I currently have the stance that what I wrote, edited, modified, cut up, had someone else edit, gave to readers, shopped to agents, and tried desperately to get published, is a beautiful and shiny first draft. A first draft that has been edited twelve times. A first draft that will serve me well when I need to refer to the next events to come in my rewrite. A first draft that I can treat as a wonderfully detailed outline.

That hurts a bit, but when I’m done with this rewrite, I will have a much stronger book, with dense prose, a tight storyline, stronger characters, and better relationships.

At least I fucking hope so.

In the Face of Rejection

Fellow writers will all know what it’s like to come finger to eyeball with piles of rejection letters. If you don’t know, then you are either the greatest writer to ever grace the planet, extremely lucky, or a big fat wuss who’s never tried to put your work to the test against an editor or agent.

I’ve sent out around 40 queries up to this point, which means I’ve put my first manuscript against nearly every agent in the genre, and several of the acquiring editors. The ones I haven’t queried just didn’t feel right for me, for one reason or another, or were closed to submissions. I have three of those queries unanswered right now, one of them has a full manuscript, and the others probably haven’t opened their slush pile boxes long enough to slog through to my submission. It’s only been a couple weeks, so I don’t expect to hear back for a while.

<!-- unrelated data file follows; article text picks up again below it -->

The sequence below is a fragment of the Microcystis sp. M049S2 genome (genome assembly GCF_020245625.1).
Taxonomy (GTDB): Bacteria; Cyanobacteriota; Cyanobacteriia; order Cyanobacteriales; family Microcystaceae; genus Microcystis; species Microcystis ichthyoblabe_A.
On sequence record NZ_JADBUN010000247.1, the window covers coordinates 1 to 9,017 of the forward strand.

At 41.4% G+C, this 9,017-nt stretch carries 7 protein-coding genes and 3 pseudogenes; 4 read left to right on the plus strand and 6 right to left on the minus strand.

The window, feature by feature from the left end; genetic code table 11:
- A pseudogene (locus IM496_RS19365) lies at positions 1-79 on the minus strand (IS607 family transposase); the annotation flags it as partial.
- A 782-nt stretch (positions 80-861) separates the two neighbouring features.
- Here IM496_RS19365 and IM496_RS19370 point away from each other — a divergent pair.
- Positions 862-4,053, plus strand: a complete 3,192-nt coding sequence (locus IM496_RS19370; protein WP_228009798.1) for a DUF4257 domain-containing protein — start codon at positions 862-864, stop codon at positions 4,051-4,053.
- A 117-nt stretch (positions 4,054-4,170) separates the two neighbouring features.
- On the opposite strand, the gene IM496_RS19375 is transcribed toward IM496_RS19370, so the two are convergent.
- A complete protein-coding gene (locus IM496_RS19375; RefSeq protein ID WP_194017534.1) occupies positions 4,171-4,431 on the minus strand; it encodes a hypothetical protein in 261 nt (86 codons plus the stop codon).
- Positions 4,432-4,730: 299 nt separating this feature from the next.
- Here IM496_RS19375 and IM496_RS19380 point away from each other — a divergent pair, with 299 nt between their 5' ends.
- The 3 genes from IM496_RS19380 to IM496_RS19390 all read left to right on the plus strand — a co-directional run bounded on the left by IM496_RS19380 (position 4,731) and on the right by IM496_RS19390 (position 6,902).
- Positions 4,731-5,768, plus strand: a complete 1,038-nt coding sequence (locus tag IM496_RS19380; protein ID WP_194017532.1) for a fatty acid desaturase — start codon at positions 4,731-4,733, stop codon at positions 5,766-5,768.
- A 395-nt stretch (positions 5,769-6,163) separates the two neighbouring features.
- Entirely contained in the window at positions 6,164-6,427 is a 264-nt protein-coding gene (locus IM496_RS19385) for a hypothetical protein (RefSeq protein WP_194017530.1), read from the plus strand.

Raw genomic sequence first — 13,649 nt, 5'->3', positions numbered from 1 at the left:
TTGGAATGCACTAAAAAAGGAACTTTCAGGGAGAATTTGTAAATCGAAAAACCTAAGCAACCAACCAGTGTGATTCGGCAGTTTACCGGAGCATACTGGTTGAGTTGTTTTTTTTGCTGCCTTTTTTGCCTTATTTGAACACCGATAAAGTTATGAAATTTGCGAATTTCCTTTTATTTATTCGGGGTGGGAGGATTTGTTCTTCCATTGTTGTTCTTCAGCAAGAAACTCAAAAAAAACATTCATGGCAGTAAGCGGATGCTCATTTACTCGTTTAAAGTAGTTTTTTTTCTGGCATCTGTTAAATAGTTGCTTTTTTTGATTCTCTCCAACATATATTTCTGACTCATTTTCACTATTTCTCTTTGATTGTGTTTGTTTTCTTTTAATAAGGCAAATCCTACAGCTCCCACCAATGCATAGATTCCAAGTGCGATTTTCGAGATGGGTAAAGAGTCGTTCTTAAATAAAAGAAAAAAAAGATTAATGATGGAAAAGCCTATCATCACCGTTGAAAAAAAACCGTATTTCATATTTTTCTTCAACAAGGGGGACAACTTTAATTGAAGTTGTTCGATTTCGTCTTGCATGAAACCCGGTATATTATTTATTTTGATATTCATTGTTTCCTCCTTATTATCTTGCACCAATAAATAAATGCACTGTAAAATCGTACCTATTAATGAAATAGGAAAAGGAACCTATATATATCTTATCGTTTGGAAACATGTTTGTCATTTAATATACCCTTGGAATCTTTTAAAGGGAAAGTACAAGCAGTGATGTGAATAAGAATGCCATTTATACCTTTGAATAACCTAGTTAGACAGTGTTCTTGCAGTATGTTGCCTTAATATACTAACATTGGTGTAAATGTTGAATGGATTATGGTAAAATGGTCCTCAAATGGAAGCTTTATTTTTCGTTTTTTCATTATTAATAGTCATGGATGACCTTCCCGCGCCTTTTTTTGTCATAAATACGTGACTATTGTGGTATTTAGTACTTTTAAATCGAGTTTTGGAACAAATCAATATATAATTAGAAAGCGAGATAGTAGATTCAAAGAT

So, 40 queries, 3 awaiting response, (I’ll do the math for you here, that’s what my Physics degree is for) that’s 37 rejection letters. I’ve been told no 37 times. While on the surface, that may not seem like a lot, it feels like way the hell too much. And it’s SO easy to look at 37 rejections and think ‘that must mean there’ s something wrong with my writing; it must really suck.’ And some days I do. Some days I want to just set the laptop aside and walk away from writing for good.

But I never do. Here’s why:

Every now and then I get some real feedback. Three times out of 37 letters, I’ve gotten some feedback from an agent where he/she tells me some unbelievably encouraging things, and gives me ideas on where I can tighten up the story and how I can improve my chances of publication. Those rejections are the little flecks of gold in the pan that keep me sifting sand from the riverbed.

Those rejections help me grow.

I take heart in those because usually there’s enough good stuff that I know I’m on the right track, I just have to take the Turtle Wax to that sucker and make it shine (some cases it seems more like sanding it back to bare metal and giving it a whole new paint job). Constructive feedback is a beautiful thing, and all we have to do is sustain ourselves on it long enough to get that one gorgeous letter that says ‘I read it and I love it, now change these 200 things and we can sell it.’

So, fellow aspiring authors, or those who have already been published and still feel human and fallible, hang in there, keep writing, keep working, and keep improving. One day you’ll look back on that time you almost gave it up and think ‘I’m glad I stuck with it just a little while longer, otherwise I’d never be where I am today.’

Now, get to work. You’ve got stories to tell and rejections to read.